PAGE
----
From The Sureshot Rises book 1 of my Sureshot trilogy available on Amazon in paperback and for kindle
Durbar’s mind floated gently through time and space as images of his childhood drifted past him. He dreamed of times spent with his beloved father in their cabin deep in the woods far from anyone else. Durbar had hardly known anyone in his youth. He met some traders in Harmon but always at the western end of town. He and his father never ventured into the center of the city. They never stayed at an inn there, but always with Znak. Durbar’s world was the woods, his father and their work.
The slumber started off very pleasant. First, he saw his father stalking a buck in the woods. This was how Durbar always remembered Adar; strong, proud, powerful and deadly. He dreamed about his mother next. She appeared with long, fair hair and a warm smile, and he dreamed about them together. He had no actual visual memory of her but only the descriptions from his father to conjure an image. Durbar was there too, but he was younger, a boy really, playing outside in the woods. He was smiling and laughing along with his parents. In the deep corners of the young man’s mind they lived. It was a nice fantasy, but of course, it was nothing more than that. Both of his parents were dead.
In his dream, the trees melted away and melded into walls that were cold and dark. Znak appeared near Durbar. He was dressed in battle gear, wearing heavy armor from head to toe. In his right hand, he held a thick sword, and in his left, he had a large shield. He appeared ready to fight. Znak did not acknowledge Durbar but stood tall and strong.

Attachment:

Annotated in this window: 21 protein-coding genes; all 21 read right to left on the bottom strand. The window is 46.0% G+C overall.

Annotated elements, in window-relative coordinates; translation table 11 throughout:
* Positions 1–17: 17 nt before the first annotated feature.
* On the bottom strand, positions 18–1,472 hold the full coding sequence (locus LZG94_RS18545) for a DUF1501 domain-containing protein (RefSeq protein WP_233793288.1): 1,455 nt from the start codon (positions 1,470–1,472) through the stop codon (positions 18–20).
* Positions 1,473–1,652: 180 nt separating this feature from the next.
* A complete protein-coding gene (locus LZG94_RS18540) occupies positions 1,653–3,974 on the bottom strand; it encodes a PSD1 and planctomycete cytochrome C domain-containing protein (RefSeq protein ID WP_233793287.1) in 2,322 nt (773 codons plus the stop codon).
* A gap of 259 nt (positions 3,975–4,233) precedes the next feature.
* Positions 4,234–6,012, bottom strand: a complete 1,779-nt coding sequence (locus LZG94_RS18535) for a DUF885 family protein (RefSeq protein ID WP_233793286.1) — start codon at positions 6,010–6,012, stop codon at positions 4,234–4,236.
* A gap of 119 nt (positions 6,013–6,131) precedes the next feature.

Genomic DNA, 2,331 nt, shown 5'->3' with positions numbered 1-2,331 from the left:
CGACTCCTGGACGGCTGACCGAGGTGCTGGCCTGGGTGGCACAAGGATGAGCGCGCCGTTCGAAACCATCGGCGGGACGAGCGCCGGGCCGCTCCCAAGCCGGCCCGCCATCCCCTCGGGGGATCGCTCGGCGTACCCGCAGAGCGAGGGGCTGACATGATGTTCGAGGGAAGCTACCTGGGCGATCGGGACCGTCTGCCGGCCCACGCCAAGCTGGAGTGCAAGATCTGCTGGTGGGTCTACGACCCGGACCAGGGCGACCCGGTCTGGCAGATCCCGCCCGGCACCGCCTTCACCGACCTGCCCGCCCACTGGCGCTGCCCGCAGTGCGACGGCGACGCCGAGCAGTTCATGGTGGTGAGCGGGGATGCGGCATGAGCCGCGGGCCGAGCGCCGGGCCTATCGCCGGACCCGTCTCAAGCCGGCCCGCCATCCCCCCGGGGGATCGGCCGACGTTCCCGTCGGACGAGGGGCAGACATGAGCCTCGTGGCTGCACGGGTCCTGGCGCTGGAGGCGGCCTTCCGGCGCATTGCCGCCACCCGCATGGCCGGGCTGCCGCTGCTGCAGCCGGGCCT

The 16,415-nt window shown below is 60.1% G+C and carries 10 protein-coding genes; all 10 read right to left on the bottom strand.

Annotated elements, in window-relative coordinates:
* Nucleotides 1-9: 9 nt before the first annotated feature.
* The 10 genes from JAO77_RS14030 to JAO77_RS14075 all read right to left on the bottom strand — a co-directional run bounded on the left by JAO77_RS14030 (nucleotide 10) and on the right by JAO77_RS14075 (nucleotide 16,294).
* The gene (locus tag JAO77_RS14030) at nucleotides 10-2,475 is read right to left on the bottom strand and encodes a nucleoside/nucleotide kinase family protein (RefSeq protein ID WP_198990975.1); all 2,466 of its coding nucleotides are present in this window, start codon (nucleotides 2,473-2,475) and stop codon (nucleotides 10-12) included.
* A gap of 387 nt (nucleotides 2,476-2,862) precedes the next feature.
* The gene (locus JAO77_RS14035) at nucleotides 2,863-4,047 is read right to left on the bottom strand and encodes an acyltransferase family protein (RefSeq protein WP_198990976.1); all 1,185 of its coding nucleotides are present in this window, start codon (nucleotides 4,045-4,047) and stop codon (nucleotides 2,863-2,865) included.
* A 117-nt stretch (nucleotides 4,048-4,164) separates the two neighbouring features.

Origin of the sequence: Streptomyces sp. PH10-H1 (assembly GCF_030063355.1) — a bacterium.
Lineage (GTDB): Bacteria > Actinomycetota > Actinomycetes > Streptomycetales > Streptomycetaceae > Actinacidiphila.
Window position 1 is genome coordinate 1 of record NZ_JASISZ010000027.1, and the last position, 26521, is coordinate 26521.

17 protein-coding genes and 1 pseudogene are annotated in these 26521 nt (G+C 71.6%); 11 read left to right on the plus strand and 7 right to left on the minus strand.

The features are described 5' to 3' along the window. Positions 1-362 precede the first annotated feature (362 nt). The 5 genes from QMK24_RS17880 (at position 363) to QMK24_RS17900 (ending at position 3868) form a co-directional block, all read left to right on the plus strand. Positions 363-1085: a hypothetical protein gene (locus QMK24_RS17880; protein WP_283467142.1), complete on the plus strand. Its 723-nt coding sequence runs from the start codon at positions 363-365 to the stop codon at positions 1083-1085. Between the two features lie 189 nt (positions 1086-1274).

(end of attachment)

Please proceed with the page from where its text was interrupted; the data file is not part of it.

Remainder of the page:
Next, he clearly saw his father also dressed in battle gear and holding a long sword at his side. Stranger yet was that he envisioned his mother also there next to the two men. She was dressed in armor and held a sword in one hand and a buckler in the other. The scene confused Durbar even in his sleep. He tried to call out to his parents, but they did not answer him. Instead, they simply stared through him as if he were not even there. Then they vanished, and Durbar found himself in what he finally recognized as the arena of the Harmon garrison, the same arena he saw for the first time that day. He had a sword in his hand, a helmet on his head and a shield on his left arm. Besides these armaments, he was dressed exactly as he had so many years in the woods—as a simple hunter. The arena was very dark, and he could not see to the other side.
An arrow flew past his head from the darkness. He ducked after it was already behind him; a delayed reaction. Another arrow flew by him and then another. There was no stopping them, and he could not anticipate their trajectory so he hid behind his shield. The arrows flew all around him, some striking his shield, others pierced the ground around his feet and he was having trouble staying calm. He began to panic and finally ran in the opposite direction of the arrows’ origin. A few moments later he realized that he was running toward a huge knight clad in dark armor and stopped thirty feet from the fighter. The knight lowered his bow and let it fall to the ground at his feet. He removed his helmet but Durbar could not see his face. In fact, his entire outline was fuzzy.
There were no real features to the knight’s face and no hair on his head. It was dark and shadowed. Durbar froze in his tracks and stared at the knight. The giant fighter gripped a huge axe in his left hand and a flail in his right. He opened his shadowy mouth and screamed a piercing sound that made Durbar try to cover his ears. Then he charged at the young woodsman with great fury snorting and grunting like a bull.
Durbar raised his shield to block the attack but the knight struck it with his axe. The blow was so forceful that his arm was nearly torn off and hung limp with the broken shield at his side. Next, he raised his sword to strike but the knight slapped it out of his hand with a back swing, knocking Durbar to the dirt. The knight then swung his flail and crushed Durbar’s head, splitting his helmet and leaving him dead. The dark warrior held his arms up in victory and screamed again in the same animalistic roar, Durbar’s limp, lifeless body at his feet.